Dealing with debt collectors can be tough. You may feel obligated to cater to their whims. However, that should not be the case. The American constitution has provisions that protect the rights of debtors. Unfortunately, debt collection agencies and creditors can sometimes cross a line and cause debtors harm. This is punishable by law, and there are both federal and state laws in place to address the issue. Hiring a debt collection attorney in such instances is a good idea as the legal experts can protect your rights and help you obtain compensation for the damages caused by debt collectors.
Typically, the debt collection process consists of the following three phases:
Debt collection agencies and creditors are permitted by law to use every means of communication available to contact debtors. However, there are certain rules they need to follow while doing so. Debtors, on the other hand, are obligated to pay their dues to the creditors. They can do so by consulting a non-profit debt counseling agency and developing a repayment plan. But during the process, debtors are entitled to privacy and respectful treatment. To protect creditors from harassing debtors, the American Congress passed the Fair Debt Collection Practices Act in 1977. The law prohibits creditors and debt collection agencies from threatening, harassing, and inappropriately and constantly contacting a debtor. The Fair Debt Collection Practices Act protects the debtors in the following ways:
Debtors are entitled to demand proof that they owe money to the creditor. Collectors should mandatorily file a claim with proof, such as an unpaid bill or any other evidence of a payment violation.
It is illegal for a creditor or debt collection agency to harass, abuse, or oppress a debtor by threatening to harm them, using obscene language, or repeatedly contacting the debtor to pressure and annoy them. Collectors are not permitted to call debtors between 9 pm to 8 am and at workplaces if the debtor is not allowed to receive calls during work. Contacting the debtor’s friends, family, co-workers, neighbors, or acquaintances is strictly prohibited except if a collector is looking for the debtor’s new contact information or address. The Fair Debt Collection Practices Act also prohibits collectors from publishing debtors’ information. A debtor can use a cease and desist letter to force collectors to stop all forms of communication and inquiring about the debts.
Debt collection agencies or creditors are forbidden by law from lying to collect debts. For instance, it is illegal for collectors to pose as government representatives, attorneys, or credit reporting agency representatives and claiming that the debtor has committed a crime. In addition, misrepresenting the amount and getting the debtor to pay more than they owe is also a violation of the Fair Debt Collection Practices Act.
The Fair Debt Collection Practices Act prevents collectors from pretending to be someone else. There have been many cases reported where collectors have used the pretext of being law enforcement agents, credit reporting officials, or attorneys to force debtors to pay their money. Collectors are also denied making claims about taking legal action that they aren’t about to or permitted to.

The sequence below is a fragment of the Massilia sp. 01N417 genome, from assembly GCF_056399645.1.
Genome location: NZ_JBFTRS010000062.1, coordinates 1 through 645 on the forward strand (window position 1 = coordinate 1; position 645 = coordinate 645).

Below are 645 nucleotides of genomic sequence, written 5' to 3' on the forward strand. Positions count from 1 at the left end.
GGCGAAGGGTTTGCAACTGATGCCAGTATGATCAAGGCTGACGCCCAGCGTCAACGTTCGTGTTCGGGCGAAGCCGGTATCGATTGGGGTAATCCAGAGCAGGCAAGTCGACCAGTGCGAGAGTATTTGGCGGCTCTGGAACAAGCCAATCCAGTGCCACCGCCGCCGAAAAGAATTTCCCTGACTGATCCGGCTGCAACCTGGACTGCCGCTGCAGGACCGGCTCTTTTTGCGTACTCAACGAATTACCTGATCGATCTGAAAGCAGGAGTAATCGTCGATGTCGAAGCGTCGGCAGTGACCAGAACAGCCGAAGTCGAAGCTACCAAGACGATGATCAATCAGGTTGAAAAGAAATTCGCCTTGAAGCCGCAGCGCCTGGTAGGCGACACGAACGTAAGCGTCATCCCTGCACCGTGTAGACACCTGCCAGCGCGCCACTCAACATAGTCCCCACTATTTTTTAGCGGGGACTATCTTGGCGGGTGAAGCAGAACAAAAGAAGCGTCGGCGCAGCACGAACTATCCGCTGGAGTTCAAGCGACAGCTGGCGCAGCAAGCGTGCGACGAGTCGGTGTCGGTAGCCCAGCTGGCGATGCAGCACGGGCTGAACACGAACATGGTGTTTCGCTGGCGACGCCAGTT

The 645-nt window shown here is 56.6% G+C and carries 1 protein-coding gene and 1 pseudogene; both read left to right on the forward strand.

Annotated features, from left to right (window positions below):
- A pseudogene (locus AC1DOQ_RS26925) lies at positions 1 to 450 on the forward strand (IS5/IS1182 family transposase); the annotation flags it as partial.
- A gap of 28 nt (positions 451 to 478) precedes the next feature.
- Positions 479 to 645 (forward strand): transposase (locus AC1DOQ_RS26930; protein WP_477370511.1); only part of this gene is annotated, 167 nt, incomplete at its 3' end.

Debt collectors are forbidden from collecting more money than they are owed or allowed by the state. The act also prohibits collectors from depositing a post-dated cheque early.
Collectors are prohibited from threatening debtors with legal actions that are not permitted. Debt collection agencies or creditors can also not threaten debtors with legal actions they intend to pursue.
Collectors are not allowed to garnish wages or bank accounts without a court order. Garnishing wages is a legal procedure that directs an employer to hold a portion of an employee’s funds used to pay creditors. Even if the court allows wage garnishment, certain federal benefits such as student assistance, social security, and military annuities are exempt from the order.
Collectors are forbidden from providing false information about the debtor to anyone, including a credit reporting agency. Additionally, creditors or debt collection agencies cannot send debtors anything that resembles a legal document but is not one. Conversely, collectors can’t lead debtors to believe legal forms are normal papers.
The FDPCA provides the debtor the right to sue collectors if they violate any of the abovementioned norms. The debtor can file a case individually or file a class-action lawsuit.
Under the FDPCA, a debtor can be awarded up to US$1000 in damages if the collector violates the debt collection laws. The compensation awarded depends on the frequency, veracity, and duration of the harassment caused by the collector. The debtors can also receive US$15000 per call made using robocalls under the Telephone Consumer Protection Act.
Other than these statutory damages, debtors can receive additional compensation for emotional distress and stress-related conditions. These conditions may include:
If the debtor wins the case, the FDCPA permits the debtor to recover attorney fees.
Hiring a debt collection attorney can benefit you in the following ways:
Looking to hire an expert debt collection attorney near you? Fill in the form provided alongside, and we will help you in finding the best debt collection attorney near you.